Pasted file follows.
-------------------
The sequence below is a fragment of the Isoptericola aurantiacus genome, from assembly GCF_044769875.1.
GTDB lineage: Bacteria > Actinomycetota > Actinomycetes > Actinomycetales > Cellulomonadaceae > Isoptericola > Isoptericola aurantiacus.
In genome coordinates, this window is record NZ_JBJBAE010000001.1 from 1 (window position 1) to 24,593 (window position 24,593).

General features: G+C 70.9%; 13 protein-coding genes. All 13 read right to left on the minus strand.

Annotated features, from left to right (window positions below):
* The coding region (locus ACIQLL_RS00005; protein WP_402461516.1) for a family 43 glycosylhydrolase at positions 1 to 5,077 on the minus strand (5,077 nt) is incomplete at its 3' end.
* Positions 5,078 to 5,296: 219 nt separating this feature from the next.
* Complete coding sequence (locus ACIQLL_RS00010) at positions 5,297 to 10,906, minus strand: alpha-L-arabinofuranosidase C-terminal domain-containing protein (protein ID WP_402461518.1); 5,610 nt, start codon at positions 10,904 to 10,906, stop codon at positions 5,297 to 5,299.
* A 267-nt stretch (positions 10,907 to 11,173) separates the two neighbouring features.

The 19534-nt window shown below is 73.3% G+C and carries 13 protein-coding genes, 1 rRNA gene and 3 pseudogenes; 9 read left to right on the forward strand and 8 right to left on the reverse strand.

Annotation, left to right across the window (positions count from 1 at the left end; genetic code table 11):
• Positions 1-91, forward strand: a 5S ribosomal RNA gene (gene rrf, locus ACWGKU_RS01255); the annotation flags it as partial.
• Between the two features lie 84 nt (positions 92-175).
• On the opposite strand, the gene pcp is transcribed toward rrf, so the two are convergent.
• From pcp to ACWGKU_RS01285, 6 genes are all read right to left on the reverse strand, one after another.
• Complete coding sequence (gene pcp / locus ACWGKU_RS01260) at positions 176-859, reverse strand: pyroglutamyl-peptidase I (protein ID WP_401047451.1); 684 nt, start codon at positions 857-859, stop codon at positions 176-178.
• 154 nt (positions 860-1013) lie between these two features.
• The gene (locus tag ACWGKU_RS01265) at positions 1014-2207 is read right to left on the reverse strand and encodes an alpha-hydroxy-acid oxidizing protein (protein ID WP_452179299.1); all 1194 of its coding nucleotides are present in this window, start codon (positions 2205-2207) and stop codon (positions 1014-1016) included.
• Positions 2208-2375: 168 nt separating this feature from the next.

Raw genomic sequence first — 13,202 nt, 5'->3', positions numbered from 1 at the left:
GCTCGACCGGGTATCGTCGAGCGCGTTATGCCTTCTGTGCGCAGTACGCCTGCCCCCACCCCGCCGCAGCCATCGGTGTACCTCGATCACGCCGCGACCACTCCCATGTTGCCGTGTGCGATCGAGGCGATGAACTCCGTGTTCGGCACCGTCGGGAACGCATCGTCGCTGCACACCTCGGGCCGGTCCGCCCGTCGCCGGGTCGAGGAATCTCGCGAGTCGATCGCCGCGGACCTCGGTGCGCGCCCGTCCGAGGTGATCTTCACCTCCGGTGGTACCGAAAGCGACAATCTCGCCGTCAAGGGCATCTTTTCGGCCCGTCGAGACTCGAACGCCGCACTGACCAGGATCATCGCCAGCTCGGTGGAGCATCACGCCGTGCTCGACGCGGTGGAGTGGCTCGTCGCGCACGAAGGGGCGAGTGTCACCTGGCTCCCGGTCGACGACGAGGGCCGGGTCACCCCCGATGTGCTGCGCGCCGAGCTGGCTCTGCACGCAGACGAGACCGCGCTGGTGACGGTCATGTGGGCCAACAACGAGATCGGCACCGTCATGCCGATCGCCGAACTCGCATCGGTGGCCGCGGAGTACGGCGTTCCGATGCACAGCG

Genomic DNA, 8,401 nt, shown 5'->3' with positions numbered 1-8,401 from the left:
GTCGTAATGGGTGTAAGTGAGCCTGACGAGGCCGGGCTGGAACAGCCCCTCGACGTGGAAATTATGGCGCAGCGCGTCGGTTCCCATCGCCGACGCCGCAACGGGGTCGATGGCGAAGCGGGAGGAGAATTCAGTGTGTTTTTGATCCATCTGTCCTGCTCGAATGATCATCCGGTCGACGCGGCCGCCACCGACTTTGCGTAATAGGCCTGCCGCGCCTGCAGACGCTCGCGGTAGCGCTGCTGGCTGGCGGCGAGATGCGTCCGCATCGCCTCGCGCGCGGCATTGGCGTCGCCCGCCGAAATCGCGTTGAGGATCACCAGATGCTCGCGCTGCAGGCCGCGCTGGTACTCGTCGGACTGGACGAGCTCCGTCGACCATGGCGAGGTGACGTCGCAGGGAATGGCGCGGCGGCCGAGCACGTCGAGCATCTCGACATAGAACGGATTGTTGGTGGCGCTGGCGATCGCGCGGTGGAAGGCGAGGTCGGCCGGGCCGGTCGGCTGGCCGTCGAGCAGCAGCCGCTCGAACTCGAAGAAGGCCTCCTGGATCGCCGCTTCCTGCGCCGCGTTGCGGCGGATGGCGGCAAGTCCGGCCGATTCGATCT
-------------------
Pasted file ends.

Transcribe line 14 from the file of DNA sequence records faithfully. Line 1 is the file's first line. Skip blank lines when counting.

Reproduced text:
• On the opposite strand, the gene pcp is transcribed toward rrf, so the two are convergent.